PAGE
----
While most major automakers struggle to justify a convertible—if in doubt just ask Toyota about an 86 convertible—Mercedes-Benz has no less than six in its lineup. Seven if you count models from Smart.
Sales of luxury vehicles have boomed since last decade's global financial crisis, thanks to a combination of record low interest rates and the opening up of new markets. But some players in the luxury segment are starting to realize that the commensurate expansion in their respective lineups may have been a bit too speedy.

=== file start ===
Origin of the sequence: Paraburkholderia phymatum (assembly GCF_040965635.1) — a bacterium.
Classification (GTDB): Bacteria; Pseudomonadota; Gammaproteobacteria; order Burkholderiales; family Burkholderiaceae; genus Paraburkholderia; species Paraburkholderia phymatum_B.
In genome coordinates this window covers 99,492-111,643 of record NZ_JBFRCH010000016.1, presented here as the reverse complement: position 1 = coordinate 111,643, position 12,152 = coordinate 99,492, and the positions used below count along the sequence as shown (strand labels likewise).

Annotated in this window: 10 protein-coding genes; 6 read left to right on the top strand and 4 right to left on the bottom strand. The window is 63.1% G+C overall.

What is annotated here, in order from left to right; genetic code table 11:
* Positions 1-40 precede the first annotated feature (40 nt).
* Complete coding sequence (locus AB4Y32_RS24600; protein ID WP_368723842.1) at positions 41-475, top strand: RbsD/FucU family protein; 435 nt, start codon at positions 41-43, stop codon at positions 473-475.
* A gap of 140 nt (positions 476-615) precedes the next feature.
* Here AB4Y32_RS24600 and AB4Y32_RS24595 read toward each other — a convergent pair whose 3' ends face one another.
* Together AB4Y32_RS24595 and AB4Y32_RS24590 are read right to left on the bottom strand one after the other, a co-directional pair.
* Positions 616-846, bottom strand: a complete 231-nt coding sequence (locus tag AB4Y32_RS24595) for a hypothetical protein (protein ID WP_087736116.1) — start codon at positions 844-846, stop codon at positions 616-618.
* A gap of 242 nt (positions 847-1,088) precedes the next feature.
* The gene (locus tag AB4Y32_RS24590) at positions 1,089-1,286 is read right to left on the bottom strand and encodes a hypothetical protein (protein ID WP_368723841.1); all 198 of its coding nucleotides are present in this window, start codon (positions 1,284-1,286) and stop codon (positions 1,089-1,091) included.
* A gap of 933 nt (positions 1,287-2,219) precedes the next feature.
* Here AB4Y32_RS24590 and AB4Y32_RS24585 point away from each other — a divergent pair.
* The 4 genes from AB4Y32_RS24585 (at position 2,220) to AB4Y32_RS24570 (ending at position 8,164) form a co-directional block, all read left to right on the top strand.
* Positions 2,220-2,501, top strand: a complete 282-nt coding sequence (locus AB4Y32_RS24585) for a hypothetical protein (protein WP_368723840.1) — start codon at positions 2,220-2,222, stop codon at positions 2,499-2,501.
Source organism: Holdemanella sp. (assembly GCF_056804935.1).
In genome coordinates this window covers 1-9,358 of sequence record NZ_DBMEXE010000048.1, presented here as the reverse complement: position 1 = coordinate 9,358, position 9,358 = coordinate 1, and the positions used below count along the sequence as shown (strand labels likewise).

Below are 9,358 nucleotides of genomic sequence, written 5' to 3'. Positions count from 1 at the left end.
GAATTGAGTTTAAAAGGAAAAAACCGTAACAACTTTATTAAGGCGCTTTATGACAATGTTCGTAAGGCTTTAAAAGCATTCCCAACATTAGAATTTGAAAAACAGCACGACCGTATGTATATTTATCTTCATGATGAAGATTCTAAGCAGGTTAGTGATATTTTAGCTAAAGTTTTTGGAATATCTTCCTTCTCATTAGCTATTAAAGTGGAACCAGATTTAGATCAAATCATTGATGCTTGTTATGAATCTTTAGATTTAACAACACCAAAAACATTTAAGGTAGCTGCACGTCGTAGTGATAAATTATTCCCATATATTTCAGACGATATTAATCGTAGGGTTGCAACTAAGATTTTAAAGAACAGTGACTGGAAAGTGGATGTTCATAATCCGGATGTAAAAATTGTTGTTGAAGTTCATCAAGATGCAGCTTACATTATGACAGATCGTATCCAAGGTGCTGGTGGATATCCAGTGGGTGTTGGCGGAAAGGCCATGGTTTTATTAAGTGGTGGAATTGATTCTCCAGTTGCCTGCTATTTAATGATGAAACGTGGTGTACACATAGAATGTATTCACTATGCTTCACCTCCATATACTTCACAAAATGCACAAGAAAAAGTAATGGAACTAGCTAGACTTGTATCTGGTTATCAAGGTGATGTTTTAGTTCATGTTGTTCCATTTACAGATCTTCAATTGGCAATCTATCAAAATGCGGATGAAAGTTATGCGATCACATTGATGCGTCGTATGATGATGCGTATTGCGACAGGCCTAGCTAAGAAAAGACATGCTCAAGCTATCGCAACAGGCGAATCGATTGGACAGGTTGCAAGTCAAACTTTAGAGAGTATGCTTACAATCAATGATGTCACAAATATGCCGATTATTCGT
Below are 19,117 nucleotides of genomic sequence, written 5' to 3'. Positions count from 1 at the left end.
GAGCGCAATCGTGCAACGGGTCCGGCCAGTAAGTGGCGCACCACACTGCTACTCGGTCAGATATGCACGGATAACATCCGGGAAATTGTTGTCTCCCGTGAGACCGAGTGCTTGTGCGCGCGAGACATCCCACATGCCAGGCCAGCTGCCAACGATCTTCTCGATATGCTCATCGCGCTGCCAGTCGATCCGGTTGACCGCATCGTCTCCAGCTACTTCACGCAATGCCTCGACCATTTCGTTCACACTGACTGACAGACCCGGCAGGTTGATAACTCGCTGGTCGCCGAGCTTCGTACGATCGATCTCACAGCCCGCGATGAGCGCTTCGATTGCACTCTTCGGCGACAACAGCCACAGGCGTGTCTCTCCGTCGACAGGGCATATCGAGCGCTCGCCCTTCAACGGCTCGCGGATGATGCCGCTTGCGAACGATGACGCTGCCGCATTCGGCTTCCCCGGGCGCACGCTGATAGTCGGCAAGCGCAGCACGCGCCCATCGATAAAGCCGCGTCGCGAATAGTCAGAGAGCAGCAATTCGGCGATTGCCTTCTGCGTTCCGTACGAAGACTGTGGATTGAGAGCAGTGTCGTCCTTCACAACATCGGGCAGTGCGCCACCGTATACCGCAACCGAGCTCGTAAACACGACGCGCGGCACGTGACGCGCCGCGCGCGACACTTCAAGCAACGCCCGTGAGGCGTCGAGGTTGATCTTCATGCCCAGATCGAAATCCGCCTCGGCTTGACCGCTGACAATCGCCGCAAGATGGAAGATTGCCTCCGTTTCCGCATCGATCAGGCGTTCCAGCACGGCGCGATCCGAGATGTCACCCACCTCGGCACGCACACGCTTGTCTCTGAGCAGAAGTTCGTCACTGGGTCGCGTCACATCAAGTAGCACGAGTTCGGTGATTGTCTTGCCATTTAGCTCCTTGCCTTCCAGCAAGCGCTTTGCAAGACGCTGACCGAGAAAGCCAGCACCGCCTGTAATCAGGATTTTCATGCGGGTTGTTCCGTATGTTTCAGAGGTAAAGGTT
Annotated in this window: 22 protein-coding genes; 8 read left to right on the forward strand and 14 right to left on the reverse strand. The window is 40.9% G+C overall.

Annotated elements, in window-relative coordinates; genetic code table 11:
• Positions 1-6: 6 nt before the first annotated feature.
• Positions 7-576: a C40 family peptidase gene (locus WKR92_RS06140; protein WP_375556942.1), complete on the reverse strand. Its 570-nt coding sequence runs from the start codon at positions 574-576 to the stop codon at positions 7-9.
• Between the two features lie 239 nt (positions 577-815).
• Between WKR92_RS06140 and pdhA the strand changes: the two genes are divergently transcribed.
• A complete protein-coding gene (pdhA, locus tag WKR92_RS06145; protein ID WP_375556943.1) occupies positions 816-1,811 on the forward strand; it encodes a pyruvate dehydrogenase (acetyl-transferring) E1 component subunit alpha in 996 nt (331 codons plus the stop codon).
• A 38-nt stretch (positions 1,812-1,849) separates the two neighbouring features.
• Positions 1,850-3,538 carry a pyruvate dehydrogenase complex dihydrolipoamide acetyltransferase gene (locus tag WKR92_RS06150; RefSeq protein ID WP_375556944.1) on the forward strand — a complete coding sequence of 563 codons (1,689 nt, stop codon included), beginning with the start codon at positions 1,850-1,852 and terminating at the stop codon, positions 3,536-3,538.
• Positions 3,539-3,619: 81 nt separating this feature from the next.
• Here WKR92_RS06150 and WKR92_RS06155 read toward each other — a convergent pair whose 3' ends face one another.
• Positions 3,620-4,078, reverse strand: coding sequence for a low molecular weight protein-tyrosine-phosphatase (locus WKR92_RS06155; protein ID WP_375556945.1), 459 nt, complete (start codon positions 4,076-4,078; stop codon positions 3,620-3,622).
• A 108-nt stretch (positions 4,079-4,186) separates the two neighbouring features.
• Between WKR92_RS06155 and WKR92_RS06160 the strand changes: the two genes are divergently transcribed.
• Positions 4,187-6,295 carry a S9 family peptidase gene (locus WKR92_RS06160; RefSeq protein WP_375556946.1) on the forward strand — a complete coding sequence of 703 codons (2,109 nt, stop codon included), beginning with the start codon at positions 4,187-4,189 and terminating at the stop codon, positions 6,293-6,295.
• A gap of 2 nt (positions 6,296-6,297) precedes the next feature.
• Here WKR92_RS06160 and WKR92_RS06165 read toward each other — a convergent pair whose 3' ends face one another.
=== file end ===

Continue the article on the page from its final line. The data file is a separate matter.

“The specialty cars, these coupes and convertibles, were always niche cars,” Mercedes boss Dieter Zetsche said to media at this month’s 2017 Geneva auto show, including Car and Driver. “The expansion into China and other emerging markets [has given] huge opportunities for sedans, but they did not take up these specialty cars.”
Zetsche went on to confirm that while Mercedes will continue to offer multiple two-door models, they won't come “in the variety” on offer at present.
It’s an attitude shared by BMW. Also speaking with Car and Driver, BMW sales and marketing boss Ian Robertson said BMW will be adding some models into growing areas but at the same time will be removing some body styles.
“We’ve got an X2 and an X7 coming, and there are a few others, but I also know—because we’ve taken decisions—that some body styles will be removed in the future,” he said.